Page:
Best Books I Read in 2013

One year ago today, Aaron Swartz took his own life. One of his most impressive qualities was his appetite for reading books. For instance, he read 70 books in 2011 and kindly posted his thoughts on all of them on his blog. In memory of Aaron and in that same spirit of sharing with the community, here are the best books I read in 2013.

  • I am Malala by Malala Yousafzai — The riveting, first-person story of a teenager from the Swat Valley who stood up to the Taliban. It will bring you to tears and inspire you to pursue great things with your life.
  • Zealot by Reza Aslan — a compelling narrative of the Life and Times of the historical Jesus, Aslan answers such interesting questions such as: why was Jesus said to have been born in Bethlehem when he was from Nazareth? Why did he overturn the money tables? What’s the meaning of the “Render unto Ceaser” quote? Why is Paul, who never met Jesus, such an important figure in early Christianity? And, perhaps most crucially, what happened to Jesus’s brother, James the Just?
  • Far From The Tree by Andrew Solomon — an incredibly in-depth books about having children with horizontal identities different than yours (e.g., deaf, gay). A must read for perspective parents.
  • Mean and Lowly Things by Kate Jackson — How would handle 30 days in the Congolese jungle trying to find new species of snakes? Not as well as Kate Jackson who, amazingly, outlasts the locals. An educational and inspiring tale.
  • Mountains Beyond Mountains by Tracy Kidder — the story of how Paul Farmer is changing the world through medicine. I actually didn’t like Kidder’s writing style and I hope to pick up a book by Farmer–giving a first-person account–sometime in 2014.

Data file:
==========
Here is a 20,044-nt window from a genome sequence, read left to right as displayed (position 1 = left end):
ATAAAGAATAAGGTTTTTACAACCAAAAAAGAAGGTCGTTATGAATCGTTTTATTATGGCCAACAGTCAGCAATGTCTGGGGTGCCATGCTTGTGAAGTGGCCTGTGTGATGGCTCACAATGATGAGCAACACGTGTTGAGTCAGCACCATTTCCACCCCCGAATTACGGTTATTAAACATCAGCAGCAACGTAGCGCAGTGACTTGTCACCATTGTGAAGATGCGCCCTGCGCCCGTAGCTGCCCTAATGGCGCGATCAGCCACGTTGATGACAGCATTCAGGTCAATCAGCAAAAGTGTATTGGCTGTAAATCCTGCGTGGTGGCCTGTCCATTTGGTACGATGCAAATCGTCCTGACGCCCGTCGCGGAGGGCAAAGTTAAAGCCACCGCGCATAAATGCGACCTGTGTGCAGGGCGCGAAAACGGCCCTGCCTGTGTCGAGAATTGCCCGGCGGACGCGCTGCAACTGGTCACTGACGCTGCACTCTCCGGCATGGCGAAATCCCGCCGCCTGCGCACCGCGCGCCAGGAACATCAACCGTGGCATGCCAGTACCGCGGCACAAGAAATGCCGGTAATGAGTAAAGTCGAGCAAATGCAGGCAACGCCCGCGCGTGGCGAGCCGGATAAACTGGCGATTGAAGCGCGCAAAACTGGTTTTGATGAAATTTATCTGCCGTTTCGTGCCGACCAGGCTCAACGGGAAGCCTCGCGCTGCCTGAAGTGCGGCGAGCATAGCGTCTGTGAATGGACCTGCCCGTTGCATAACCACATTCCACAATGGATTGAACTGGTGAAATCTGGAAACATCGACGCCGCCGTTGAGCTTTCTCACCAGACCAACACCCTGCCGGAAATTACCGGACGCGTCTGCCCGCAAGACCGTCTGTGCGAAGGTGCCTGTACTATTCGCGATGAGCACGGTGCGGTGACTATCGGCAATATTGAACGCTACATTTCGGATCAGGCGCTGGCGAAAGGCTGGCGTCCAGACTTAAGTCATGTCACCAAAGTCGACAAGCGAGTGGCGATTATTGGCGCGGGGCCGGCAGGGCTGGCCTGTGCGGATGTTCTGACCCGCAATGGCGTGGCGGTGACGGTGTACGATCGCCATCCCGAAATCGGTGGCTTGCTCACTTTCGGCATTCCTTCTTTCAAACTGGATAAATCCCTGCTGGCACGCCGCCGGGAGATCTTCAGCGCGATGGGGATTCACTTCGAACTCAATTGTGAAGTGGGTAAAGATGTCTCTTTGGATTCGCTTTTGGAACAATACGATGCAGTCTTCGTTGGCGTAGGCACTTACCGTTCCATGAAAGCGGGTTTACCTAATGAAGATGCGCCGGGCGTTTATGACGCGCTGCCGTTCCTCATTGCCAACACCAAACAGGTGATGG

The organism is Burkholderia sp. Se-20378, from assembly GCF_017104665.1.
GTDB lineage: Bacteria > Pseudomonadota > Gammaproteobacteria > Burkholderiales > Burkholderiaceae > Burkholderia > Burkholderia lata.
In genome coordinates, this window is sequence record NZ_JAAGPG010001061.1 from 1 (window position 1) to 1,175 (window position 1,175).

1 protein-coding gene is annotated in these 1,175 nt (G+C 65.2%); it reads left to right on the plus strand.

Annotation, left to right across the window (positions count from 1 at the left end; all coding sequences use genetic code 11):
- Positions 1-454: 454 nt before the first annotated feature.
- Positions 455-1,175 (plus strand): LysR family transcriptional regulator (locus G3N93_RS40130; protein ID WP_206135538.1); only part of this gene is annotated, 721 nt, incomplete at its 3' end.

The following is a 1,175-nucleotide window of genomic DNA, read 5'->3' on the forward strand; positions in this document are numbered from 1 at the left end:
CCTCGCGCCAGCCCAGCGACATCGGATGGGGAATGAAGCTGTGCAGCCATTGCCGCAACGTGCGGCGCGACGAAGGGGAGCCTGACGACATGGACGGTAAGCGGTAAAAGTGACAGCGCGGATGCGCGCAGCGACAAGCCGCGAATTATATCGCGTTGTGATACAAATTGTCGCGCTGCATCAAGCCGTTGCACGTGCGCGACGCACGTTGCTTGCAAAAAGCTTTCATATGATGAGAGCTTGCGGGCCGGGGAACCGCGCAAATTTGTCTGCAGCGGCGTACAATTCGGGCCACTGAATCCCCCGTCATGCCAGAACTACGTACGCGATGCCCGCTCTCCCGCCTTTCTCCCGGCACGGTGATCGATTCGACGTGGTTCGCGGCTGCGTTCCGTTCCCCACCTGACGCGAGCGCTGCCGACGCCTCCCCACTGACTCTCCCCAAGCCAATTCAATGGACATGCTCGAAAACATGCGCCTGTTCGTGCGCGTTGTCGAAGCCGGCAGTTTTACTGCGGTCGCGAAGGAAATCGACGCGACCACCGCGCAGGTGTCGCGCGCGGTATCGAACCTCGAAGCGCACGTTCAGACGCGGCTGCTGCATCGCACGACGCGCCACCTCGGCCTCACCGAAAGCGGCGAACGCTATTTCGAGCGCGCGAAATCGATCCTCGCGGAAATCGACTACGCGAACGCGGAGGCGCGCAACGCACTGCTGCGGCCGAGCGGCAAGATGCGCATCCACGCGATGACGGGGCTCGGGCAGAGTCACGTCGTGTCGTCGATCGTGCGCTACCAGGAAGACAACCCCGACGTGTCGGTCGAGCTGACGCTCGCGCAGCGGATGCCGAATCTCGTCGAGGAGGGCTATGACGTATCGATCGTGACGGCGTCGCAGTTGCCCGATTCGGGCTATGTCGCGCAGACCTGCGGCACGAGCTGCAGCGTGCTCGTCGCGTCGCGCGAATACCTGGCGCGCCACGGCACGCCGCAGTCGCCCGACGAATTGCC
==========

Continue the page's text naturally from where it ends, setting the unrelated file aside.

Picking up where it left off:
• Thinking Fast and Slow by Daniel Kahneman — a seminal social psychology work that I should have read a long time ago.
  • Writing on the Wall by Tom Standage — how social media has developed (and shrunk at times) over the course of civilization. Euro-centric, but interesting. Intersects with the ideas Zealot when talking about Paul’s letters (e.g., his letter to the Corinthians).
  • The Gamble by Sides and Vavreck — political science applied to the 2012 election. One book such as this needs to be published each presidential cycle to push back against the unsupported-by-data media narratives. Political scientists don’t need to read this book; journalists do.
  • The Signal and the Noise by Nate Silver — how statistics influences a variety of fields, from sports to the weather. I love the explanation of Bayesian statistics.
  • The Casual Vacancy by JK Rowling — in which Rowling proves that she can write about more than wizards. A wonderful book for people who like politics, as the story revolves around a local town council.
  • Harry Potter and the Methods of Rationality by Eliezer Yudkowsky — I believe I started reading this in 2012, but the story isn’t finished yet (it will wrap up this year), and I have to include this fantastic story on this list because I believe I learned about it through Aaron Swartz telling Taren about it, who then told me to check it out. And I’m glad I did. Furthermore, Yudkowsky recommends Worm, which I quickly became addicted to.

May Aaron’s life inspire others to both read and act.

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